Improving Research and Development of Myanmar's Inland and Coastal Fisheries

Myanmar lies between Bangladesh and Thailand on the Bay of Bengal and is the largest country in Southeast Asia. The tropical nation has an impressive coastline that forms a quarter of its total perimeter, stretching almost 2000 kilometers along the Bay of Bengal and Andaman Sea. Its inland waterways are equally impressive. The Ayeyarwady (Irrawaddy), Salween, and Sittaung rivers carve paths from north to south through the country’s numerous mountain ranges and nourish fertile plains in the valleys. The WorldFish-led project –Improving Research and Development of Myanmar's Inland and Coastal Fisheries (MYFish) aims to ensure that Myanmar’s aquatic systems are as productive as they can be, by building capacity in research and development in the fisheries and aquaculture sector across the country’s varied geography.
The four-year project, funded by the Australian Centre for International Agricultural Research (ACIAR) and AusAID Asia Division, establishes a partnership between WorldFish and four local Myanmar agencies and institutions: the Department of Fisheries (DoF) under the Ministry of Livestock and Fisheries, the Myanmar Fisheries Federation (MFF), Yangon University, and the Food Security Working Group (FSWG).
The project is exploring fisheries and aquaculture operations in three distinct ecological zones, gaining insight into current practices and developing strategies for enhancing the sector in the future. In the Southern Ayeyarwady Delta, seasonal changes in salinity dictate which agricultural crops are grown and how coastal communities tap into the important coastal fisheries. Upstream, in the Northern Ayeyarwady Delta, conditions favor freshwater species and are perfect for small-scale aquaculture operations. Unlike the wetter delta regions, the Central Dry Zone is a semi-arid region that is prone to chronic water shortages in the dry season, and fishing operations are uncommon. The project is taking a four-pronged approach to capacity building across these zones.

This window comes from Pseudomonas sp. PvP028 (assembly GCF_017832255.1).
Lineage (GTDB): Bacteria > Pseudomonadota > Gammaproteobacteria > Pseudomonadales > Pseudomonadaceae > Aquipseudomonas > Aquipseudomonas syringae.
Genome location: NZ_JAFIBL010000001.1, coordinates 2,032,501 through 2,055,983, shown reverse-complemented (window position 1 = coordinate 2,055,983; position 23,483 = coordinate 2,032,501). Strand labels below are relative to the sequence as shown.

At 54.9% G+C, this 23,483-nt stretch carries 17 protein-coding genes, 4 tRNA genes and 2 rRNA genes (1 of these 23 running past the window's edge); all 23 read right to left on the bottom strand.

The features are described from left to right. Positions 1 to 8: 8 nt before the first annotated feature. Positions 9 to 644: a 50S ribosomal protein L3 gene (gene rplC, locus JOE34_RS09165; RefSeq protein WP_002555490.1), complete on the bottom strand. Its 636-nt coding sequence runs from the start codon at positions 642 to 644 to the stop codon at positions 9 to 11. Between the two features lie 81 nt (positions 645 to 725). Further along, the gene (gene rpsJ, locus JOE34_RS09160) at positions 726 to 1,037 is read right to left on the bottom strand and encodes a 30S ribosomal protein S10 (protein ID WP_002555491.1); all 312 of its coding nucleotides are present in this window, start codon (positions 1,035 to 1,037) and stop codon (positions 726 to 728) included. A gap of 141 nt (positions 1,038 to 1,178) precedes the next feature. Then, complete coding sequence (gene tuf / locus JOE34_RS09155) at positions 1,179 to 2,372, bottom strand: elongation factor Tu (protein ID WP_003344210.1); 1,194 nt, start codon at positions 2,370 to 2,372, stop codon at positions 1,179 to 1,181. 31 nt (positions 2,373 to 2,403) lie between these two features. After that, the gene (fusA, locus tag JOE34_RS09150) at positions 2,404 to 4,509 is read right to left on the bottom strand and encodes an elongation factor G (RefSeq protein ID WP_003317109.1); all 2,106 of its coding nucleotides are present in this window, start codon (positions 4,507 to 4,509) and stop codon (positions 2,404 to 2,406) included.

Characterizing Myanmar’s Fishery
The first objective of the project is to conduct a thorough review of current fisheries practices in the Ayeyarwady Delta and Central Dry Zone. By examining the types of fisheries and aquaculture production systems in these areas, the project is gaining insight into the technical capacity of the sector, how productive and diverse these operations are, and how the fishery is currently managed and sustained.  Working directly with Department of Fisheries and fishing communities, the project is generating information about how much fisheries contribute to rural food security and livelihoods especially among women and children.
Ayeyarwady Delta
The Ayeyarwady Delta has the potential to be as productive as the Mekong Delta. However pressures are now being exerted on fish stocks and the natural resources that support production in the Delta and there are concerns that current fish production, consumption and export earnings levels may become difficult to maintain. Anecdotal information from fisher communities also suggests that fish catches have yet to return to pre-Cyclone Nargis, (2008) levels. The project will initiate a number of studies that will test this and explore the extent of this trend.
Central Dry Zone
In contrast to the Ayeyarwady Delta, the Central Dry Zone has fewer fishery opportunities, although fish production in the region has the potential to alleviate malnutrition for many. The project is assessing how to best develop the fisheries sector in the Central Dry Zone. The project is investigating what natural resources are available to local communities, and how these resources might be harnessed for fisheries activities. A participatory mode of research is ensuring that the social, cultural and economic circumstances of people living in the Central Dry Zone are all being considered.
Testing Improvements to Myanmar Fisheries
The second objective of the project is to identify and test viable options for improving the fisheries operations in Myanmar. Pilot interventions to test proposed fisheries improvements are providing the evidence needed to make informed decisions about how best to develop Myanmar’s fisheries in the future.  
Enhancing Research and Development
The ability of the fisheries sector in Myanmar to continue growing will depend upon high quality research directing intelligent development and resource management. The third and final objective of the project is to bolster the capacity of Myanmar’s Government, its private sector, and development organizations operating in Myanmar to conduct meaningful research in the sector. WorldFish brings a wealth of experience in fisheries development in other countries in Asia, including Cambodia, Vietnam and Bangladesh. Together with the DoF, FSWG, Yangon University and MFF, the project is establishing the Fishery Research and Development Network to help local organizations to tap into WorldFish expertise. By training key personnel in research design, implementation, methodology, data analysis, management and reporting, the project is developing the capacity for these organizations to manage fisheries research and research in development programs in Myanmar.
Source: developing capacity in Myanmar’s fisheries